2. Optional salicylic cleanser for acne prone skin
  3. Avoid alcohol based toners and exfoliating pads
  4. Moisturize and use sunscreen daily
  5. See an aesthetician or get referral to dermatology for complex issues

Best Skincare for Acne Prone Skin

  • The best acne skincare routine depends on the type of acne like shown in the image above.
  • Superficial and mild acne typically responds well to salicylic acid cleansers and light hydration. Salicylic acids can penetrate deep into the pores to break up oil and kill bacteria.
  • For moderate acne, a combination of a benzoyl peroxide face wash a few days a week to kill bacteria (and a gentle cleanser other days) and a topical retinoid serum/cream like retinol, retinaldehyde or adapalene gel can help unclog pores and speed up cell turnover. Remember to never use benzoyl peroxide with hydroquinone (a skin “lightening” agent) as dark staining of the skin may occur. 
  • For severe and hormonal acne, seek out help from a specialist like a dermatologist, who may work with an esthetician as well to come up with a series of specific treatments such as chemical peels or laser, and at home care.
  • Also consider working with a nutritionist to determine if you have an imbalance in your gut or food sensitivities that could be contributing to acne. 
  • In general, monthly chemical peels in a series of 3-6 are a great option for those suffering from mild to moderate acne.
  • Avoid products containing high amounts of drying alcohol.
  • Always wear sunscreen and keep skin hydrated to prevent scarring.
  •  Blue LED light or IPL can also be very beneficial for acne. 

Acne Prone Skin Summary:

  1. Mild acne salicylic acid cleansers or pads
  2. Moderate acne add in benzoyl peroxide and retinoid products
  3. Severe acne or hormonal acne seek help from dermatologist or skincare expert
  4. Consider working with a nutritionist to see if a gut imbalance or food intolerance is contributing
  5. Do regular facials and peels
  6. Always wear sunscreen
  7. Blue light therapy may be helpful

What is the best skincare routine in your 20’s?

  • This is a great age to start coming in for regular monthly facials. Regular facials are very helpful to have your skin looked at monthly and they can also speed up cell turnover.
  • Weekly exfoliating cleansers or leave on exfoliants such as salicylic acid or glycolic acid can be started or continued.
  • Consider introducing a topical vitamin c serum. Vitamin C is an anti-oxidant that helps protect your skin from damage. It also acts a light exfoliant. Look for ascorbic acid, ascorbyl glucoside and/or tetrahexyldecyl ascorbate.
  • Consider changing to a more hydrating moisturizer as skin typically changes from puberty, and ends up producing less oil. Look for ceramides and fatty alcohols.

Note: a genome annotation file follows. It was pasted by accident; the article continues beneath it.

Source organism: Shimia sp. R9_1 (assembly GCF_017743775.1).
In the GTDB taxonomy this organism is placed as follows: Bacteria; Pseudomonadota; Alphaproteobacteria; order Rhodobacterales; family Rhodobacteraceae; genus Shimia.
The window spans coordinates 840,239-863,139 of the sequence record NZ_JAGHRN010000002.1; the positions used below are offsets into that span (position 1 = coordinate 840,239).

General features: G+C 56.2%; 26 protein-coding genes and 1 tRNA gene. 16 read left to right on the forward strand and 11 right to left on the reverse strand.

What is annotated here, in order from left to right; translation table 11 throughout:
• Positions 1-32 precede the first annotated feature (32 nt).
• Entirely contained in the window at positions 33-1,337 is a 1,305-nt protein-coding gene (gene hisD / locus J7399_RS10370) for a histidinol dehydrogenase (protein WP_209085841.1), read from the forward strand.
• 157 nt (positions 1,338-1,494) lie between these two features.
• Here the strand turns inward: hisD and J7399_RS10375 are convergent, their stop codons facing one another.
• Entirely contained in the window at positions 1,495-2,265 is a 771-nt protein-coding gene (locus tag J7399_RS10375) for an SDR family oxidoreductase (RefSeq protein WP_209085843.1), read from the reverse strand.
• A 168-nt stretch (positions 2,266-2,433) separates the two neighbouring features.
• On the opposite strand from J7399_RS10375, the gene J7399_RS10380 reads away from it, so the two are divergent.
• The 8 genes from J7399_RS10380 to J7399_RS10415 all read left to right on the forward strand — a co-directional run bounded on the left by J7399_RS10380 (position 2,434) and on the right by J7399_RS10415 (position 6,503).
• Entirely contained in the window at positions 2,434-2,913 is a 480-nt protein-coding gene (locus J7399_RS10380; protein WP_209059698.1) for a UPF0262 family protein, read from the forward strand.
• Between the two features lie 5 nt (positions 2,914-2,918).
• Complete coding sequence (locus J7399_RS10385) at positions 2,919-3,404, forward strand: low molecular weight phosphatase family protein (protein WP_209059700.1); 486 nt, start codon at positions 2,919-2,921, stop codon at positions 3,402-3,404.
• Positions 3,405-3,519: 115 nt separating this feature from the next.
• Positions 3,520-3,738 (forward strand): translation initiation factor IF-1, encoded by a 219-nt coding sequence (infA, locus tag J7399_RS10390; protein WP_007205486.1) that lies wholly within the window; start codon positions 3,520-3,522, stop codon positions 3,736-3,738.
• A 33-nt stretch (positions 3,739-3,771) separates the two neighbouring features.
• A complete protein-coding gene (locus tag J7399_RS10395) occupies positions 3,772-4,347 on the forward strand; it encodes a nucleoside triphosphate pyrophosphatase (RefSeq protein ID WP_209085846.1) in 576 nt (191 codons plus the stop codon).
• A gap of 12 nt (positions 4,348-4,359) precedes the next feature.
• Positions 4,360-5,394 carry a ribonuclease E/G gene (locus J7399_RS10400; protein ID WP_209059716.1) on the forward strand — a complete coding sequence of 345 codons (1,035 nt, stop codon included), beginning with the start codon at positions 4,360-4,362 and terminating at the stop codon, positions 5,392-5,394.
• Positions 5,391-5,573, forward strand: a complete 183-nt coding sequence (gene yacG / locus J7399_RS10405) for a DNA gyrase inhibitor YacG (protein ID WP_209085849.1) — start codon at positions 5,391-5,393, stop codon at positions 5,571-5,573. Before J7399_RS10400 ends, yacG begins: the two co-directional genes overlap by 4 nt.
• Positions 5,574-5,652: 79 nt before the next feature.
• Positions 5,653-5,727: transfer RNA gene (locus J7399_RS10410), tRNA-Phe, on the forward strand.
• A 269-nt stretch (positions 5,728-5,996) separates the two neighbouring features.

• Consider starting a retinoid. Look for retinol or retinal/retinaldehyde as they tend to be more gentle. Start slowly and always reduce use if there is irritation. 
  • Continue to wear sunscreen daily.
  • In the mid to late 20’s consider starting preventative Botox
  • Microneedling can also be great for those with acne scars or those that want to do something to prevent lines and wrinkles

Skincare in 20's Summary:

  1. Start monthly facials and peels
  2. Use at home exfoliants
  3. Start retinoids
  4. Always wear sunscreen
  5. Consider preventative Botox and microneedling

What is the best skincare routine in your 30’s?

  • Consider switching to glycolic or lactic based exfoliants instead of salicylic acid for non-acne prone skin.
  • Start to consider quarterly Botox and even yearly preventative fillers. We all lose about 1 syringe of filler per side of volume after age 25-30. 
  • Consider microneedling and IPL to help tighten skin, rebuild collagen, address any scarring or hyperpigmentation caused from past acne or sun exposure.
  • See an esthetician for monthly facials/peels.
  • Continue using a retinol in the evening (or every other evening) and vitamin c in the morning (if able to tolerate both), and wear sunscreen daily. Don’t forget to reapply sunscreen every 1.5-2 hours when in direct sunlight! There are great powder SPF sunscreens available that can be used over make-up

Skincare in 30's Summary:

  1. Use lactic acid or glycolic acid exfoliates if having less break-outs
  2. Consider quarterly Botox and yearly preventative fillers
  3. Consider microneedling and IPL
  4. Monthly facials and peels
  5. Continue retinoids, vitamin C and sunscreen

What is the best skincare routine in your 40’s?

  • Skin is usually dryer, so using a lactic acid or enzyme-based exfoliant can be helpful.
  • Consider deeper, more nourishing creams that contain things like ceramides, plant sterols, and amino acids/peptides. This product is a great option.